Driving Down Costs of Block Paving

Slab Casting

A unique robot-based system for the laying of street paving slabs has been developed by Dutch company Robostreet, cutting operating costs, time and eliminating the huge problem of on-the-job injuries, particularly back-strain.

Streetwise 1200 is the first of a range of machines from Robostreet and already 22 have been sold to the local authority in Rotterdam. At the heart of each vehicle are either four or five Commander SK AC drives from Control Techniques, including the new ultra-compact 5.5kW size D model that controls the hydraulic pump.

"We recognised that there was a significant market need for such a vehicle," explains Mr A. van Wijngaarden, Technical Director of Robostreet. "Here in Holland, the heavy work involved in street paving is a major contributor to some 5% of employees being off sick through back injuries – a national cost of around €120.000.000. And most countries of the world have a similar problem. Local health and safety legislation is now limiting the amount that can be laid manually and the race is on to build street paving machines that are accurate, safe, fast and cost-effective."

A group of multi-disciplinary entrepreneurs accepted the challenge and, together with system integrator, Axoll, initiated a study of how bricks are laid and the development work began. Control Techniques' Rotterdam drive centre was approached to provide drives to control a hydraulic pump as well as a compressor and drives for the servo adjustment of a camera system and a rotating laser system.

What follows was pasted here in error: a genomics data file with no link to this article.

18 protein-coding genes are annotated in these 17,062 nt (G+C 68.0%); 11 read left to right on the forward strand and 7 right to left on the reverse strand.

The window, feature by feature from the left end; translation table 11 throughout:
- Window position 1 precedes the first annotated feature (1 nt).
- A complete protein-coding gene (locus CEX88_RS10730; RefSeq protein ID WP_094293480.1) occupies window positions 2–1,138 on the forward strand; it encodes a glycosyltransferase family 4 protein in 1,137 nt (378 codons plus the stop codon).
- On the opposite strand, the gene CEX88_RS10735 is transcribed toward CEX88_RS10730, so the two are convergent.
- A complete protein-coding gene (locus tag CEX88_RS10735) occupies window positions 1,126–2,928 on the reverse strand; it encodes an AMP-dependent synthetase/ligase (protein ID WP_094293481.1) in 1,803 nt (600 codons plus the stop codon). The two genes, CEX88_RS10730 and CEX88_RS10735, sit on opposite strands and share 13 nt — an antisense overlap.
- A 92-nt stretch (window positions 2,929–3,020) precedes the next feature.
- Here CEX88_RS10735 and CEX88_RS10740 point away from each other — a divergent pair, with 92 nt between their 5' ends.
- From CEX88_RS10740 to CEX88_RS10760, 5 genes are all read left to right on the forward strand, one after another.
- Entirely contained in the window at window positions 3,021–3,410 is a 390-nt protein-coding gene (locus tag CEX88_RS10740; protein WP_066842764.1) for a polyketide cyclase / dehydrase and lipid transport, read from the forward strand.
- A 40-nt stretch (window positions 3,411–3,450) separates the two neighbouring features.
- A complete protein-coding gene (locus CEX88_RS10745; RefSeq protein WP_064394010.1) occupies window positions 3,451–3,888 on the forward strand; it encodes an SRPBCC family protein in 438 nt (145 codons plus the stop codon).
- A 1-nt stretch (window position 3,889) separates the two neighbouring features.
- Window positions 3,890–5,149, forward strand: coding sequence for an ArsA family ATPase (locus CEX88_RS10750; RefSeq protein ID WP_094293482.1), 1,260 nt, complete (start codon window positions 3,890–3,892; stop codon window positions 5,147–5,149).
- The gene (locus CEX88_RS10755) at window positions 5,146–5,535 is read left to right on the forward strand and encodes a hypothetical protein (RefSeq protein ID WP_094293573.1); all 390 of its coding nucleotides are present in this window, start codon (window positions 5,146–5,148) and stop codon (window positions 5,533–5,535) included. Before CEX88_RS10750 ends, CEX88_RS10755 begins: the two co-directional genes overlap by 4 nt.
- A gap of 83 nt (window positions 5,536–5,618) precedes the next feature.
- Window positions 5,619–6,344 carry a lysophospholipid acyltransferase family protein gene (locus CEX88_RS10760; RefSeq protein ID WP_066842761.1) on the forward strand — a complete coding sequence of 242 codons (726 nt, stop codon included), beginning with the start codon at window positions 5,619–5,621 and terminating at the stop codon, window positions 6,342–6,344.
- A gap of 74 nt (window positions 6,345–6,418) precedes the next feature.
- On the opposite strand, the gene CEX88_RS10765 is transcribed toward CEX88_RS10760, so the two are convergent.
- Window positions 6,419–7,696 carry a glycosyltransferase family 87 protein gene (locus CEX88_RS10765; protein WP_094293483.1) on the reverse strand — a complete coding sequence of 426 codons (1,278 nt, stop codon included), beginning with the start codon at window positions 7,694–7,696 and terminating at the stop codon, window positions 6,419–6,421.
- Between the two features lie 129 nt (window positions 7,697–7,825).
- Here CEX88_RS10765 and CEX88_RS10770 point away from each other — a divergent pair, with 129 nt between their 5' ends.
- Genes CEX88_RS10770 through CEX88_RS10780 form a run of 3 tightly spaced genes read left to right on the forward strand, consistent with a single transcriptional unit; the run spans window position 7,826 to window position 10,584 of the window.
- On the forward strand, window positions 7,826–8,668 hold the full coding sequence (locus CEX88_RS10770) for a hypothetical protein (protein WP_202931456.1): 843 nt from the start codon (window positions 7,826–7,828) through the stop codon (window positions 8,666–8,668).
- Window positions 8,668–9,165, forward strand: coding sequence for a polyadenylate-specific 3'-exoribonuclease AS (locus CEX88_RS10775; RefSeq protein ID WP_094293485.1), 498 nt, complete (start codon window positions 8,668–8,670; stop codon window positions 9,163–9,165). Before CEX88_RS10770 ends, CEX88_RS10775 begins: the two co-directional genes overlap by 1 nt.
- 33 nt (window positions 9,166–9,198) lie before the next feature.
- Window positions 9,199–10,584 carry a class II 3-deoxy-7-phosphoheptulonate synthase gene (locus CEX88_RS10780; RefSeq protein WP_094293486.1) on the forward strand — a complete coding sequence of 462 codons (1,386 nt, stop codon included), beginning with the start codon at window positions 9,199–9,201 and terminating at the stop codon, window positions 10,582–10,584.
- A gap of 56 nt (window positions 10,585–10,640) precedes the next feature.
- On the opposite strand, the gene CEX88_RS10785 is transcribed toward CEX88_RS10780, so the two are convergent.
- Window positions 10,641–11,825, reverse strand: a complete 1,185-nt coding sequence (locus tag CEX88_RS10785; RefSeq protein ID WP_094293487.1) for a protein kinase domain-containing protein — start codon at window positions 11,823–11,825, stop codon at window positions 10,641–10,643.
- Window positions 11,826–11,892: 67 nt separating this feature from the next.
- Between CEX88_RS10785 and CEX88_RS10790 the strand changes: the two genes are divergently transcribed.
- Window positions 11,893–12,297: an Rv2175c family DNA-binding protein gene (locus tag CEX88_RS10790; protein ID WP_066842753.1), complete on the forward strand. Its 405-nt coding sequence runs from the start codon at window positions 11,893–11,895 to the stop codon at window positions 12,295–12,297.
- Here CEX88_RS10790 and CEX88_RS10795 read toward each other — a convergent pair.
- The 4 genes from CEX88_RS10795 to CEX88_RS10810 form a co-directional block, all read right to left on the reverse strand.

The finished Streetwise 1200 machine is equipped with a GPS compass navigation system that is accurate to a few millimetres and is driven by triple point positioning that takes the smallest deviation in the track into account.

All of the preparation work is done in advance – screeding, edging etc and the operator inputs the required data into the on-board computer. This includes the size and type of paving elements to be laid, the bond or laying pattern that is required, the width of the pavement or road area and other necessary data.

The operator then places a minimum of two marking poles and through this the machine is calibrated to create a hypothetical straight line.

Pallets of blocks are loaded into the back of the robot, where there is storage for up to 240 blocks, depending on size, and the machine is driven by remote hand-held wireless control to its starting point. The machine is capable of laying blocks in a herringbone pattern or other bonds as required.

The operator switches the machine to automatic and the vehicle takes over, the robot on the machine mimicking the movement of the pavior, picking up bricks, using a vision-control system, one or two at a time from its store in the back of the vehicle and placing them precisely one at a time in the required pattern. It has tracked transmission, with the facility to put down hydraulically controlled rams to provide a 'lift-and-turn' action on recently paved areas.

When the store is nearly exhausted, the system will call for a new load.